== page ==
, which is built around a blazing guitar performance from Hazel. If the title track sees him displaying his most sensitive side, this song shows how well he can write a truly memorable riff of the sort that Jimmy Page would rip off Willie Dixon for, before following it with a virtuoso solo. Not only do the band play many styles, but my God do they do it well. Bernie Worrell, who plays keyboards on this album often takes a back seat to the other members of the band, but on Hit It And Quit It
gives a demonstration of his talents, as well as being the proud possessor of a chorus that can probably be heard from outer space, as well as being the spiritual twin of Can You Get To That
, which features greatly diverse vocals, with a gospel choir providing the bulk of the singing, with a deep baritone occasionally entering the mix.
If there's one criticism of this album, it's that Back In Our Minds
is on it. While not a bad track in its own right (in fact it's quite enjoyable when listened to by itself), it simply isn't up to the standard of the rest of the record. Although it features some really odd effects that I'm not even going to try and attribute to a particular instrument, it sounds as if it was recorded as an afterthought, with vaguely dissonant voices moaning away in the background, and no real structure to the song existing. Other than that though, the record's near perfect. Unlike some other great albums they've also put the record together pretty much to perfection. With the opening and closing track both being over 9 minutes long and no other song going over the 4 minute mark it's short enough to be easily listenable to, but with enough themes and ideas on never to get boring. And on final song Wars Of Armageddon
, all hell breaks loose. The most obvious immediate comparison is to something like Revolution 9
; The Beatles's famous ambient piece that they never really sounded like either before or after, but that's to ignore the genius of the song. Although there are lyrics to it (mainly freedom chants of one sort or another), these very much fade in and out of the music, and aren't the focus at all. Latin drumming, constantly shifting guitars, and electronic effects that sound as if they're gatecrashing the band's private party make this sound as if the band just sat down, turned on every machine they could find in the studio, and recorded what happened for the next 9 minutes. Now I think of it they may have done just that, but the fact remains that no matter how they got there, Wars Of Armageddon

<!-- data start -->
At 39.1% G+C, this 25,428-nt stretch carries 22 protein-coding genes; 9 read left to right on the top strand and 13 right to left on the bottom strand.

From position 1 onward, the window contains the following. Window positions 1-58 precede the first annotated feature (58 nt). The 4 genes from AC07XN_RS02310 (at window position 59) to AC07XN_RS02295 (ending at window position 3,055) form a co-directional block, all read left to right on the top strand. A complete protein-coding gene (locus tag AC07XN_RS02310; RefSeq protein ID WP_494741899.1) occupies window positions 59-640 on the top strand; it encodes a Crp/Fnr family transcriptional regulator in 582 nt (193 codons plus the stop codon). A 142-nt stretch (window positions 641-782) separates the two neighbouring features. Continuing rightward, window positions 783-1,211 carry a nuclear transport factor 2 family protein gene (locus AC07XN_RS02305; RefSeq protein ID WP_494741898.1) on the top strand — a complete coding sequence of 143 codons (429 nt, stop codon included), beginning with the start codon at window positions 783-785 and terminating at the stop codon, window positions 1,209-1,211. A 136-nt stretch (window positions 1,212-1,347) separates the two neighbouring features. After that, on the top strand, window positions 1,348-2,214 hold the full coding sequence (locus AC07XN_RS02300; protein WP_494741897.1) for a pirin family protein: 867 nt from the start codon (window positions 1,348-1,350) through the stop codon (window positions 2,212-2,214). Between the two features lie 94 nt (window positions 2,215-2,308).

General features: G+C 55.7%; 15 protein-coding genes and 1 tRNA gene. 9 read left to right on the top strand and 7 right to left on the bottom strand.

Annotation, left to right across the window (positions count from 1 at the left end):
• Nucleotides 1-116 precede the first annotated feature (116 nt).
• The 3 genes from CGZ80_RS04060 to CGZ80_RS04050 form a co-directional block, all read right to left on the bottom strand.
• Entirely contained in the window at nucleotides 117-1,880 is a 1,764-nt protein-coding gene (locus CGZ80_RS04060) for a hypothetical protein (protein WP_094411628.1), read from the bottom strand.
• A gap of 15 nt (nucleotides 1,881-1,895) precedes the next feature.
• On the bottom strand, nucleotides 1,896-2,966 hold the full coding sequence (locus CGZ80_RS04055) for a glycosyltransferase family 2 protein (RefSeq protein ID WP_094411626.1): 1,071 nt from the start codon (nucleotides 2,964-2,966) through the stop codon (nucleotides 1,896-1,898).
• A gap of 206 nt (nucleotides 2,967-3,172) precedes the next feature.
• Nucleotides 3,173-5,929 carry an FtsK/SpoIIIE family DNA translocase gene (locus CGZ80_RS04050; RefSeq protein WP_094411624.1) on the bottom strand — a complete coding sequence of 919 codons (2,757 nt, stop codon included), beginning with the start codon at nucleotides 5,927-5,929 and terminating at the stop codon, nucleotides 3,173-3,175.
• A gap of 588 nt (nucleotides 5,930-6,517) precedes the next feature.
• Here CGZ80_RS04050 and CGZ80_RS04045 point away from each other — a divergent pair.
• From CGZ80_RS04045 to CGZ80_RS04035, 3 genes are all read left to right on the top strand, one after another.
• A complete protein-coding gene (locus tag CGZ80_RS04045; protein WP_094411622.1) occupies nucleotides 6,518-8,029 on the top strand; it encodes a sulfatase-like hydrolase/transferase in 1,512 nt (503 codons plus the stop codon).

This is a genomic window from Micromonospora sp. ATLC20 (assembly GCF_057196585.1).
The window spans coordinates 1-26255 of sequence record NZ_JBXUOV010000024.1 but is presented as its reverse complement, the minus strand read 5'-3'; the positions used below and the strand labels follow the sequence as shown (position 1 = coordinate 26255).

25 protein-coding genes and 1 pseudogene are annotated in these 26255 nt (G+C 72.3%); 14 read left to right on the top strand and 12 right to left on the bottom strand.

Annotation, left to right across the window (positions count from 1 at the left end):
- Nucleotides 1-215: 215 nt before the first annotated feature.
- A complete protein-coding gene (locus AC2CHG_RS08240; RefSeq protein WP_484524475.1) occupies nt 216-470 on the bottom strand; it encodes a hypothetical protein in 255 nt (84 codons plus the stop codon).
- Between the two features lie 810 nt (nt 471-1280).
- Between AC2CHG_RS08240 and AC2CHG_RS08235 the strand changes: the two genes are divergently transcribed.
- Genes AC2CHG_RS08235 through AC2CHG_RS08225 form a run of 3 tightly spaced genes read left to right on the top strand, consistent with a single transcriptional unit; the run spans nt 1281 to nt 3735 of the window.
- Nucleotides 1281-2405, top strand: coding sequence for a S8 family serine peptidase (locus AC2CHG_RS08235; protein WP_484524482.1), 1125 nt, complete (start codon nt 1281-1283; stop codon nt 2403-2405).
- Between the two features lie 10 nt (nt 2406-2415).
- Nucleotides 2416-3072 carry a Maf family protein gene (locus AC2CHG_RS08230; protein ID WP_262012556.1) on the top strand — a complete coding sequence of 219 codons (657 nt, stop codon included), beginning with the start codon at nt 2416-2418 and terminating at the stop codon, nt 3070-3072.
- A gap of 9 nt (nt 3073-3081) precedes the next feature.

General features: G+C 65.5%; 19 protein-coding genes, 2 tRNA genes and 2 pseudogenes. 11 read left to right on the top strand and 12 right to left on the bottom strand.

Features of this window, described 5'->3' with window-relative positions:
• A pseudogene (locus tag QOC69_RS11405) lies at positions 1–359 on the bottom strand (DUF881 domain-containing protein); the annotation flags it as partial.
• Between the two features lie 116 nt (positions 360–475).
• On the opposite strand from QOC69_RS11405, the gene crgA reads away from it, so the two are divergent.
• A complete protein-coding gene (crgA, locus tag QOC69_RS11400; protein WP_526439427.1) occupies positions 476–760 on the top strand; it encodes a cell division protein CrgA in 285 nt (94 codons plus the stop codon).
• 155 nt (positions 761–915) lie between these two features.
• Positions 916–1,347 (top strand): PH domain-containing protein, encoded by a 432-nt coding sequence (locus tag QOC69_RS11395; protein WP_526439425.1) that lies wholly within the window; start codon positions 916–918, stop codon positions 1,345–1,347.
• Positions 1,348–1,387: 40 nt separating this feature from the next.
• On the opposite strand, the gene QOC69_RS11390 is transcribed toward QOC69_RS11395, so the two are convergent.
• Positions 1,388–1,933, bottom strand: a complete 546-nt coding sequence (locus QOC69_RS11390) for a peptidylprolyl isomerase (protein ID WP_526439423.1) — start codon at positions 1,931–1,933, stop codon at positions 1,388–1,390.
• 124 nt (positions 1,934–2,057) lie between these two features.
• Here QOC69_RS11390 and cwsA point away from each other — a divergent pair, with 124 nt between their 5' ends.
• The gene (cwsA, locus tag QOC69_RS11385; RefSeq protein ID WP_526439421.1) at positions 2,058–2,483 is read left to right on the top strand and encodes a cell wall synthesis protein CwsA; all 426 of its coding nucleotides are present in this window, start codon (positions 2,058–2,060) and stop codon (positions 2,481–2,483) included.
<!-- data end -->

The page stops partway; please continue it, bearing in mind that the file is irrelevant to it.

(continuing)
is a true masterpiece, with both musical skill and effects such as cows mooing, airport announcements, and background whispers combining to keep the listener intrigued for the full duration of the song.
Who would I recommend this album to? In a word, everyone. It's undoubtedly a definitive album, although of what genre I'm not really quite sure. At times emotionally pure, at others sounding like an aural orgasm, this is a work of music that most bands would be forced to hold their hands up to and admit that they just don't have the creativity to even begin thinking about making an album like this. If you hate all the genres that I've shamelessly namechecked in this review (just for clarity's sake I've worked my way through jazz, soul, funk, psychedelica, metal, blues, and I'm now adding rock, just because I can), then at the very least download the title track. As an exhibition of how good the guitar can sound, that's pretty much unsurpassed. For everyone else, just get the album. It's quite possible that you'll never look at music in quite the same way again.